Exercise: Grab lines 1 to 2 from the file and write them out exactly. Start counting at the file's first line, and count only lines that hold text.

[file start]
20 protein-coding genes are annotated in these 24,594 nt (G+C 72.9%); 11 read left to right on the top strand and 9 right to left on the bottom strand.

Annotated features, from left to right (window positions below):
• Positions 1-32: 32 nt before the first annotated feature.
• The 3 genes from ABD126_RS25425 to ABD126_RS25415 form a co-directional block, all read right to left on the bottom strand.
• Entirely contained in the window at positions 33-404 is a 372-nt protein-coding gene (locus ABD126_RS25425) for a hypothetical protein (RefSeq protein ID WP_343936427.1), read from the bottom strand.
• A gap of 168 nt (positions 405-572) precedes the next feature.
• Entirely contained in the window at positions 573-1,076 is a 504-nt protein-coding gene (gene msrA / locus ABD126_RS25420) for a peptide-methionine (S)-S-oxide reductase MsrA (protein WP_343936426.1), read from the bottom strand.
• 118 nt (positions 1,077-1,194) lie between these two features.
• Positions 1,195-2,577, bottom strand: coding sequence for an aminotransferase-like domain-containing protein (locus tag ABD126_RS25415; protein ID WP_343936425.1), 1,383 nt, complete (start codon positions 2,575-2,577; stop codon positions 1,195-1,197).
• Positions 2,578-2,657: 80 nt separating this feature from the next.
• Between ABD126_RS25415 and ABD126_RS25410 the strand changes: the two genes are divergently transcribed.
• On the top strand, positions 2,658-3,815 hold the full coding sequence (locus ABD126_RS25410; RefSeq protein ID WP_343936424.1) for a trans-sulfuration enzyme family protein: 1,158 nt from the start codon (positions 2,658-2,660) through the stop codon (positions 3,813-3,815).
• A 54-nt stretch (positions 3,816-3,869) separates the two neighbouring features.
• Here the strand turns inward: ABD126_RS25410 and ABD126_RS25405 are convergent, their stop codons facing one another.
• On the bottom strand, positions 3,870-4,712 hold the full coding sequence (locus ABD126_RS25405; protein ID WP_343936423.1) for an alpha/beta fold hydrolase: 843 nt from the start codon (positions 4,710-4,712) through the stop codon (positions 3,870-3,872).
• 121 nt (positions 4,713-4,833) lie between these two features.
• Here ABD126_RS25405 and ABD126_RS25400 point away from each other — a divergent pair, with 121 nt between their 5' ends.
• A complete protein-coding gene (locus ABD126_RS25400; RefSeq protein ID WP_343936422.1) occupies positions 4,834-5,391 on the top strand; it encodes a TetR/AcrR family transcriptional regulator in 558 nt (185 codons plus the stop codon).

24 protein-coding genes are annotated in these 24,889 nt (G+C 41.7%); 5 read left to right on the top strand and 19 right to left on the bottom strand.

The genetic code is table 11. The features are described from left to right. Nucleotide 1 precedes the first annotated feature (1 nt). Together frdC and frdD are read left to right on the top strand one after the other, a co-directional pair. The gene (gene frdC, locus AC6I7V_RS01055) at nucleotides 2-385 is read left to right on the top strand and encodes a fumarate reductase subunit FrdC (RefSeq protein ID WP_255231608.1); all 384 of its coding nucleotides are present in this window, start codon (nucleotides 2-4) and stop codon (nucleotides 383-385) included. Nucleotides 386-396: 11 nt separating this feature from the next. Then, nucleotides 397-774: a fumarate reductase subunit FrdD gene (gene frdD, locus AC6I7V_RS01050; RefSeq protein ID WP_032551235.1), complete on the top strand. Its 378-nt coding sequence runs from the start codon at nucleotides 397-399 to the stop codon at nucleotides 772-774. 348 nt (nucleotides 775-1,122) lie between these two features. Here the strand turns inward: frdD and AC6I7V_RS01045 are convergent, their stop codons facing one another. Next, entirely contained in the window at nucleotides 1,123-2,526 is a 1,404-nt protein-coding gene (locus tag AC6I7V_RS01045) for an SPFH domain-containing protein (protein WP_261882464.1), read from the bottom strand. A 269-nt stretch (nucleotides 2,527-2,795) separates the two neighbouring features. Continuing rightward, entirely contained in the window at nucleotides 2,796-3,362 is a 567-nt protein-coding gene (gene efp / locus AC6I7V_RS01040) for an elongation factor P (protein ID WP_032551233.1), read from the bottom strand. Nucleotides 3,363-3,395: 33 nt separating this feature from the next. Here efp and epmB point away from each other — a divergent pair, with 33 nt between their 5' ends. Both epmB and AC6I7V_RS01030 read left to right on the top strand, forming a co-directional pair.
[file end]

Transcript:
20 protein-coding genes are annotated in these 24,594 nt (G+C 72.9%); 11 read left to right on the top strand and 9 right to left on the bottom strand.

Annotated features, from left to right (window positions below):